Battle of the wilderness powerpointPresentation Transcript
Battle of the Wilderness Robert E. Lee and Ulysses S. Grant fight a battle in “no-man’s land” May 4-7, 1864
When did Ulysses S. Grant take over as the Union Commander and why?
Ulysses S. Grant took over as the Union Commander on March 9, 1864. Before taking over, he had a track record including a great amount of success in the West with the capture of Forts Henry and Donelson, Shiloh, and Vicksburg, and Chattanooga
Meade was somewhat disliked by Lincoln and other Washington Politicians since he did not chase the Confederates after Gettysburg.
Plan of Attack for Grant in the remainder of the War
Ulysses S. Grant wanted to attack the Confederacy on two fronts
Attack the Deep South (Georgia, Tennessee, Alabama) with William Tecumseh Sherman
Pressure deep into Virginia and take over Richmond with the Army of the Potomac under George Gordon Meade.
William Tecumseh Sherman
How did the fight end up occurring in the Wilderness area of Virginia?
Grant was inching George Meade’s Army of the Potomac closer to Richmond, stationed on May 4, 1864, just West of the Fredericksburg battlefield and North of the Chancellorsville Battlefield
Grant sent the Army east, downriver on the Rapidan River to cross and make a flanking maneuver on the Confederacy and pressure Richmond
Officers under Ulysses S. Grant and George Meade- Army of the Potomac Winfield Scott Hancock Governeur K. Warren Ambrose Burnside
Officers under Robert E. Lee at the Battle of the Wilderness Ambrose Powell (A.P.) Hill James Longstreet Richard Ewell
Numbers Game at the Wilderness
Total Union Soldiers at the Wilderness
Total Confederate Soldiers at the Wilderness
How did the battle begin?
As skilled a general as Robert E. Lee was, he predicted Ulysses S. Grant’s maneuver days before Grant started moving Union troops across the Rapidan River.
How did the battle begin?
Robert E. Lee sent Richard Ewell to collide with the Union forces that were crossing the Rapidan and heading for Richmond
Lee also sent A.P. Hill to set himself up 1 mile South of Ewell, also in a collision course with Union Soldiers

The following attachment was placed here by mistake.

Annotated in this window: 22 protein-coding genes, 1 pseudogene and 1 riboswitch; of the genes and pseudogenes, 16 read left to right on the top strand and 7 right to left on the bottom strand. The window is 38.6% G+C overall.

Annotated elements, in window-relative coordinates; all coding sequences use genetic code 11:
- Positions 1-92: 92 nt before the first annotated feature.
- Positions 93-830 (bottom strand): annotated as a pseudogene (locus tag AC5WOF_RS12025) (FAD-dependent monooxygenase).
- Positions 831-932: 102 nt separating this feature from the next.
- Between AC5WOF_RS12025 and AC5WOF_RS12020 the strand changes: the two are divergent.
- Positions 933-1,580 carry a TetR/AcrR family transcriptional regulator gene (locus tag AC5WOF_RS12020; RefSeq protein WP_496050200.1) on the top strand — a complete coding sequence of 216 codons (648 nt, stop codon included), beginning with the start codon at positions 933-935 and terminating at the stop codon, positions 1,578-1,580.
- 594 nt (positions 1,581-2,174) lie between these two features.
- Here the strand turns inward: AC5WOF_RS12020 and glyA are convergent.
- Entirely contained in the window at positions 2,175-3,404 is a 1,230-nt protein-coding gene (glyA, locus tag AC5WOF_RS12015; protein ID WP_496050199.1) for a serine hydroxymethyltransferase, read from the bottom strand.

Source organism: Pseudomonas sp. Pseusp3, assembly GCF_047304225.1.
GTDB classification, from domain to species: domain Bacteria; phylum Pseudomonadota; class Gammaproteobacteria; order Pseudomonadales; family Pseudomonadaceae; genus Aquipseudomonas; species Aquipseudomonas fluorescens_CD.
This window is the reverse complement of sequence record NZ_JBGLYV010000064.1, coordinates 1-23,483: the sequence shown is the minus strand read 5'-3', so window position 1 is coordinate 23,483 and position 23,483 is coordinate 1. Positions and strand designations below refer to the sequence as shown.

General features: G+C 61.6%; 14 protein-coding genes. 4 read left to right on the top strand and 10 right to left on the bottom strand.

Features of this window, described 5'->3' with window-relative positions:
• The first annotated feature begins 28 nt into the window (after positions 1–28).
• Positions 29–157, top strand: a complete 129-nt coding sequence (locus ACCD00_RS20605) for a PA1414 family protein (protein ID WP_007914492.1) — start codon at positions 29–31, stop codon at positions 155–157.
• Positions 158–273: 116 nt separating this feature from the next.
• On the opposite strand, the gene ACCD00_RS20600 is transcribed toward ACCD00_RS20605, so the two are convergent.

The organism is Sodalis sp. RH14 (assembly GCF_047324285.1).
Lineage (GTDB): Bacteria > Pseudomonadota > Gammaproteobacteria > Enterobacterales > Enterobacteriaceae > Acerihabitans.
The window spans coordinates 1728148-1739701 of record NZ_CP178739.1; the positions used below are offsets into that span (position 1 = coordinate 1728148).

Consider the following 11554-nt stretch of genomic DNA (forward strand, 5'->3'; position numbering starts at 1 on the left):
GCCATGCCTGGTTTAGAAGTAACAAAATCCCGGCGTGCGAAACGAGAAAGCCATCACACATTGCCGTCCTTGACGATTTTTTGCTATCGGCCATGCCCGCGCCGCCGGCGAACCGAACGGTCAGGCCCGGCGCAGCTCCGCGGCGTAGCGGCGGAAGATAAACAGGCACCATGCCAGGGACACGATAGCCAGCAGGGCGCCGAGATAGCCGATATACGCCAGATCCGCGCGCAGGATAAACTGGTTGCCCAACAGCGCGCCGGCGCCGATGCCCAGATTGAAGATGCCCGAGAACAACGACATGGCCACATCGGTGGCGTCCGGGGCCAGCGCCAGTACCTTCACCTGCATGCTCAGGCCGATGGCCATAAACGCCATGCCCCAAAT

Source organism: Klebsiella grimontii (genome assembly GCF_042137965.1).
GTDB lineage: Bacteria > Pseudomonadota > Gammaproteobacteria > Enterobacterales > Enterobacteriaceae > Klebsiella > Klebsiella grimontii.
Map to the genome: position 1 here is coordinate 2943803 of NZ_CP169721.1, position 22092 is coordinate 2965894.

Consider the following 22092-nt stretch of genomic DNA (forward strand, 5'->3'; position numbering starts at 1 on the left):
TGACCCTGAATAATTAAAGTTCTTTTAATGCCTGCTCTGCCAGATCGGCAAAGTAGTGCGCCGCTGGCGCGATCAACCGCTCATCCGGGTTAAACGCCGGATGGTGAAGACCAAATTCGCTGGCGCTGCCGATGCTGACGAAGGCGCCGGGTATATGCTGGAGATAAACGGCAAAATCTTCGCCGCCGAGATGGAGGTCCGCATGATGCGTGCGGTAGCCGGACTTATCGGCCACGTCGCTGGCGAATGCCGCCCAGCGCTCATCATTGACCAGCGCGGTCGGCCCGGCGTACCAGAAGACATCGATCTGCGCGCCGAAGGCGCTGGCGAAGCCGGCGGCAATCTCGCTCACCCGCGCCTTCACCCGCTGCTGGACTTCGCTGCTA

Why wasn’t Robert E. Lee deterred by the 118,000 Union soldiers?
Despite the fact that the Confederates were losing soldiers to desertion every day, Robert E. Lee knew that numbers did not matter when you are fighting in a no-man’s land like the Wilderness.
Just a side-note, when the fighting began, Winfield Scott stated that you could not see more than 100 paces ahead of you in the Wilderness, and your only sense of direction for moving to attack was the sound of muskets in the distance.
What was fighting like in the Battle of the Wilderness?
The initial fighting included a lot of bayonet charging and soldiers swinging the butts of their muskets as it was simply hand-to-hand fighting.
Eventually the Union soldiers took position behind a farm fence and created makeshift Entrenchments.
End of the First Day Results
The first day did not truly change the situation of the Battle, the Union clung to their Entrenchments around the Germanna Plank Road, but Confederate General James Longstreet was on his way
Second Day of the Battle of the Wilderness, May 6, 1864
Longstreet arrived for the Confederates after an exhausting march of 20 miles in roughly two days.
Longstreet’s troops reinforced the Confederacy on the Confederate Right and lent some troops to the Confederate Middle
Lee, as persuaded by Longstreet, attempted to Concentrate on the Union Left and attempt to turn the Union’s Left Flank
Effects of the fighting on the Second Day
Longstreet’s attempt to turn the Union Flank was partially successful, as the Confederates were able to remove them from their front-line entrenchments, but, unlucky for the Confederates, the Union troops had set up 3-4 more lines of Entrenchments behind the Front Line.
James Longstreet Wounded
While setting up his troops on the Afternoon of May 6, 1864 at the Battle of the Wilderness, James Longstreet was shot in the neck and shoulder by his own men, but slowly recovered to rejoin the War six months later.
End of the Battle of the Wilderness and the Results
When the morning of May 7, 1864 had arisen, both Lee and Grant knew that any further fighting at the Wilderness would be inconsequential as they both simply sat and waited for the other to make a move
Ulysses S. Grant abandoned all usual methods of retreating from a Civil War Battlefield after this battle as he headed further South instead of returning to the North.